I think I have carried Science books all over the planet this week. My bag has been full of books that have finally come in from previous orders. And I have spent a lot of time talking and thinking about Science in Kindergarten this week so this post has been on my mind. One part of some of the Science discussions this week has been about making connections. Not only about making connections to previous Science experiences but making connections across the curriculum. As teachers of young children, we know how important making those connections are to enduring understandings. Teaching a stand alone Science unit is one thing but connecting it to previous meaningful experiences and connecting it to other areas of the curriculum is another. We also know that just one learning experience, investigation or discovery is not enough. We know that children need a multiple exposure approach before they make connections that lead to enduring understandings.
When I discovered the book, When Rain Falls by Melissa Stewart, it made me instantly think about...connections. As I read the book page by page I could see this book had some pretty powerful real world connections and some powerful connections to our learning experiences in my classroom. Not only did I think about our investigations this year but I also thought our our discussions or after session share. Our after session share time has been so valuable in my classroom. Not only have we learned about how other children "see" a problem and learn how they solve it but this time allows us the opportunity to use vocabulary and hear it spoken and it gives us an opportunity to understand what connection the child has made with the learning experience. For so many reasons these after session share times are valuable and we become connected as a community of learners because we begin to understand another person better and their way of thinking.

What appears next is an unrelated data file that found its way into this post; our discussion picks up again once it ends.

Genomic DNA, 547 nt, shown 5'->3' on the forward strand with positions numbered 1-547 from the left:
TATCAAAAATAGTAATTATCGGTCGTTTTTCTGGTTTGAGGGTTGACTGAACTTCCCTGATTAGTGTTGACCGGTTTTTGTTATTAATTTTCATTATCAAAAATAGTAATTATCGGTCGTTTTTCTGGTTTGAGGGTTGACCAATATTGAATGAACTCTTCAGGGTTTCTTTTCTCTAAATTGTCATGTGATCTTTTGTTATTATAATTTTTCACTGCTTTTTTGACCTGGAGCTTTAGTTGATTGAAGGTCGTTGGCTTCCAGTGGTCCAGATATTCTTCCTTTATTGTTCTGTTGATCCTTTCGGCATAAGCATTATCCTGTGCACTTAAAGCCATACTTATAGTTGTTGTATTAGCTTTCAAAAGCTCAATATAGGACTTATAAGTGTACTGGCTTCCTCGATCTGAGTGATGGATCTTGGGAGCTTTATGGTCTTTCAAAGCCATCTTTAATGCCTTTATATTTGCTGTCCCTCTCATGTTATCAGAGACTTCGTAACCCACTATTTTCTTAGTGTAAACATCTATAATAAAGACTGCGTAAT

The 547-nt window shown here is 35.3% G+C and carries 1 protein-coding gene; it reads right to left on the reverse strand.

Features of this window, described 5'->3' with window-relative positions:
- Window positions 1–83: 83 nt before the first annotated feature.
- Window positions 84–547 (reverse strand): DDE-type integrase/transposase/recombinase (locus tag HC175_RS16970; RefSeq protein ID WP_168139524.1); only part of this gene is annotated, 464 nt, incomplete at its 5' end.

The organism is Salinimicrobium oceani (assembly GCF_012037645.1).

As teachers of young children and especially Kindergarten teachers, we often times get criticized for not teaching the Science content when people evaluate our work. When people see the "cutesy" stuff we create we often get that type of response. I can see how this misconception happens when they see rooms and displays with penguins and ladybugs made by Kindergarten children. Those ladybugs and penguins are just our vehicle to drive our Science content. It is not that we are teaching all about a ladybug but it is the vehicle to teaching about a life cycle. Those "cutesy" ladybug and penguin Thinking Maps and Anchor Charts are our way of helping our children make...connections to the Science content. And sometimes it does look "cutesy" because we understand the mind of young children. We are so lucky as Kindergarten teachers to work with children who view the world through innocent eyes and an innate natural curiosity about the world around them. It is that innocence and curiosity that is almost magical when we explore Science with young children. For many of us, it is that connection that draws us to our profession.
As teachers of young children we often get criticized for not teaching Science to the depth that is required or without enough rigor. If we read a book about a Science related topic and make some cute and crafty product and leave it at that, then I would have to agree that the depth and rigor has not been met and our goals and objectives have not been met either. Science should be so much more than just a book and discussion. Children have to experience it, discover it and question it several times before they begin to make connections. Multiple experiences lead to a deeper understanding and often leads to more questioning as children begin to understand the content. A skillful Science teacher can increase the rigor by conferencing with children, guiding and supporting independent problem solving and setting the stage for more investigating, discovering and exploring. And just like a real Scientist, children may have to retest their discoveries before they actually believe and understand them.
The reason why When Rain Falls made the connection within my classroom because it connected so many things we have studied in Science this year from how animals and plants use and depend on natural resources, animals in their natural habitats, landforms within our Social Studies unit and weather. The book provided us a visual that connected our classroom experiences to the world around us and helped us see the connection between different organisms and their environments. And our discussion was rich with those connections.